Tamiya 1/48 J2M3 Raiden

KIT #: 61018
PRICE: $13.50
DECALS: Two options
REVIEWER: Jonathan Prestidge
NOTES: Techmod insignia used


 In September 1939, aircraft manufacturers Nakajima and Mitsubishi received an unofficial order to trial-manufacture the Raiden, the Japanese Navy's first intercepor (a fighter to undertake the air defence of land bases). It was finally decided, however, that the development and trial-manufacture of the Raiden should be conducted only by Mitsubishi. It was in April of 1940 that the plane was designated “14-Shi Interceptor (J2M1)” and official requirements were set out by the Navy. The requirements gave priority to climbing power, maximum speed and high-altitude performance. Aircraft engines of those days that could meet all these requirements were only the air-cooled engine “Kasei” Type 11 trial-manufactured by Mitsubishi for the Type 1 Attack Bomber (G4M) “Betty” and the liquid-cooled engine “Atsuta” trial-manufactured by Aichi. Because of the Navy's poor experience in liquid-cooled engines and Atsuta's insufficient reliability, the Navy was forced to employ the air-cooled engine Kasei which, having larger engine diameter and giving larger air resistance, was not best suited to be used in a fighter. The Raiden was designed by Jiro Horikoshi and his designers who had taken charge of the Zero fighter.

To lessen air resistance, the propeller shaft of the engine was made longer and the cowling was made slenderer. To obtain higher cooling efficiency, the forced-cooling fan was used. The body was spindle-shaped with its largest section at the 40% of its overall length. The wing load was as large as 145 kg/m2 and, in due consideration of dogfights, Fowler flaps were employed. The retracting system and propeller pitch changing system of the electric type were employed in place of those of the hydraulic type which had a bad reputation. 

The 14-Shi Interceptor made its first flight at Kasumigaura Airfield on 20th March, 1942. As a result of various test flights made thereafter, defects such as insufficient power of the Kasei engine, bad vibration of the extended propeller shaft and poor visibility were pointed out. A production type which bettered visibility by shortening the nose and remodeling the canopy and mounted the more powerful Kasei 23 engine equipped with the water-methanol injection system made its first flight on 13th October, 1942. The production type also developed many troubles in the engine and other sections, and it was in December 1943 that the plane was accepted for use under the name of Raiden Type 11 (J2M2). In the meantime, the Raiden Type 21 (J2M3), an anti-bomber fighter which had more powerful armament consisting of four belt-fed 20mm machine guns, was completed in October 1943 and now became the main object of production. The production of the Type 21 totaled about 300.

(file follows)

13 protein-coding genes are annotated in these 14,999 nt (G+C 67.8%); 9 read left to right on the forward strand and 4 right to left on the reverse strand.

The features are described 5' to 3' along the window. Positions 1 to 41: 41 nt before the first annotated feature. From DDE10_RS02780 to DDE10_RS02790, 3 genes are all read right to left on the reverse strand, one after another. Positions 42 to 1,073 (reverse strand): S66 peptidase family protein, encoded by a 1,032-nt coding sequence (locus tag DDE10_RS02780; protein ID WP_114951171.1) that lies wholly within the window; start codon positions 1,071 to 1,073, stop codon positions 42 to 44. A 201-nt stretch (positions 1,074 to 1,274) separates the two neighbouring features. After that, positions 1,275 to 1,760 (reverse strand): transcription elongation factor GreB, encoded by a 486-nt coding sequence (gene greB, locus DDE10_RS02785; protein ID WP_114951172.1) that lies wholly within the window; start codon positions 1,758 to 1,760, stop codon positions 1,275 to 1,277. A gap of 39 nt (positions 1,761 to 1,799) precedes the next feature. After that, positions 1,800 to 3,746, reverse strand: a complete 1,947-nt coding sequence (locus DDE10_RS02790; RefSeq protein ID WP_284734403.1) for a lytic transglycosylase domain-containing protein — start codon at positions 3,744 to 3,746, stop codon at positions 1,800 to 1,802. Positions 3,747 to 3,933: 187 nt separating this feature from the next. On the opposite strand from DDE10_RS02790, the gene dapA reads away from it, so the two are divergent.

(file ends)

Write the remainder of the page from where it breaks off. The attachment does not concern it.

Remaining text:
The Raiden Type 21 first saw action in the battle of  the Marianas in September 1944. Subsequently, some were sent to the Philippines and Formosa and took part in actions, but the result was not as good as the Japanese had expected. It was in air defence actions for the mainland by the Raiden unit of the 302nd Air Group based on Atsugi that the Raiden exercised its own power to the full and showed the most brilliant activity. The Raiden unit distinguished itself by shooting down a total of  about 300 enemy planes in the short period from the end of 1944 to the end of the war. It owed much of its success to the fact that it could readily obtain necessary material from the nearby Koza naval air arsenal which produced the Raiden, the geographical conditions that its base Atsugi was located near the course of B29 bombers into the Kanto district, and the best consolidated air defense system and air defense control by means of radar network.


The instructions for this kit are dated 1974 so it is at least as old as I am. That said, this kit holds up very well in spite of its age. There is a mix of finely engraved and raised detail, a 10-piece interior with a decal for the instruments, very clear one-piece canopy, minimal flash, and no parts warpage. The only area that NEEDS help is the decals. With a price of only $13.50 currently at Squadron, one can afford to spring for some aftermarket goodies.